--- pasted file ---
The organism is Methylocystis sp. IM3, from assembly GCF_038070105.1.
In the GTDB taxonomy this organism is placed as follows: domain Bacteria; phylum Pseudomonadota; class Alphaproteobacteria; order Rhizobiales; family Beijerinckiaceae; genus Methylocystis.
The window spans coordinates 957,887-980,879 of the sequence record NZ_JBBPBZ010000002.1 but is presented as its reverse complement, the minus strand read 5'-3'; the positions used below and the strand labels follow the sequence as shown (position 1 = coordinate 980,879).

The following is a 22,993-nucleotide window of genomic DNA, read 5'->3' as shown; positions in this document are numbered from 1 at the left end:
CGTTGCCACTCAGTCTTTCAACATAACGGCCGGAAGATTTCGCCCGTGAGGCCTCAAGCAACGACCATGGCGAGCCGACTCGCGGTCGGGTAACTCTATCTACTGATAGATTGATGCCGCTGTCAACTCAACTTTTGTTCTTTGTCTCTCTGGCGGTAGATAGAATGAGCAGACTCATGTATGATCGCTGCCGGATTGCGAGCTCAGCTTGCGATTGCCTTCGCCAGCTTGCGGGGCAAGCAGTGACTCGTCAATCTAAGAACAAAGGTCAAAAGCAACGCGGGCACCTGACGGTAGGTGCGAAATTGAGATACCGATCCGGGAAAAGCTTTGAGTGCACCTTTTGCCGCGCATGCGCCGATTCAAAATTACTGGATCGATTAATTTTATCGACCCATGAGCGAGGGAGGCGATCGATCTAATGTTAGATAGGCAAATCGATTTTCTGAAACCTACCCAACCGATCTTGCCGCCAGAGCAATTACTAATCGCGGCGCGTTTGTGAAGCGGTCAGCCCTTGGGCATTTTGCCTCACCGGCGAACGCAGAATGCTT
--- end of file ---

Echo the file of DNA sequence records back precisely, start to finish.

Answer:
The organism is Methylocystis sp. IM3, from assembly GCF_038070105.1.
In the GTDB taxonomy this organism is placed as follows: domain Bacteria; phylum Pseudomonadota; class Alphaproteobacteria; order Rhizobiales; family Beijerinckiaceae; genus Methylocystis.
The window spans coordinates 957,887-980,879 of the sequence record NZ_JBBPBZ010000002.1 but is presented as its reverse complement, the minus strand read 5'-3'; the positions used below and the strand labels follow the sequence as shown (position 1 = coordinate 980,879).

The following is a 22,993-nucleotide window of genomic DNA, read 5'->3' as shown; positions in this document are numbered from 1 at the left end:
CGTTGCCACTCAGTCTTTCAACATAACGGCCGGAAGATTTCGCCCGTGAGGCCTCAAGCAACGACCATGGCGAGCCGACTCGCGGTCGGGTAACTCTATCTACTGATAGATTGATGCCGCTGTCAACTCAACTTTTGTTCTTTGTCTCTCTGGCGGTAGATAGAATGAGCAGACTCATGTATGATCGCTGCCGGATTGCGAGCTCAGCTTGCGATTGCCTTCGCCAGCTTGCGGGGCAAGCAGTGACTCGTCAATCTAAGAACAAAGGTCAAAAGCAACGCGGGCACCTGACGGTAGGTGCGAAATTGAGATACCGATCCGGGAAAAGCTTTGAGTGCACCTTTTGCCGCGCATGCGCCGATTCAAAATTACTGGATCGATTAATTTTATCGACCCATGAGCGAGGGAGGCGATCGATCTAATGTTAGATAGGCAAATCGATTTTCTGAAACCTACCCAACCGATCTTGCCGCCAGAGCAATTACTAATCGCGGCGCGTTTGTGAAGCGGTCAGCCCTTGGGCATTTTGCCTCACCGGCGAACGCAGAATGCTT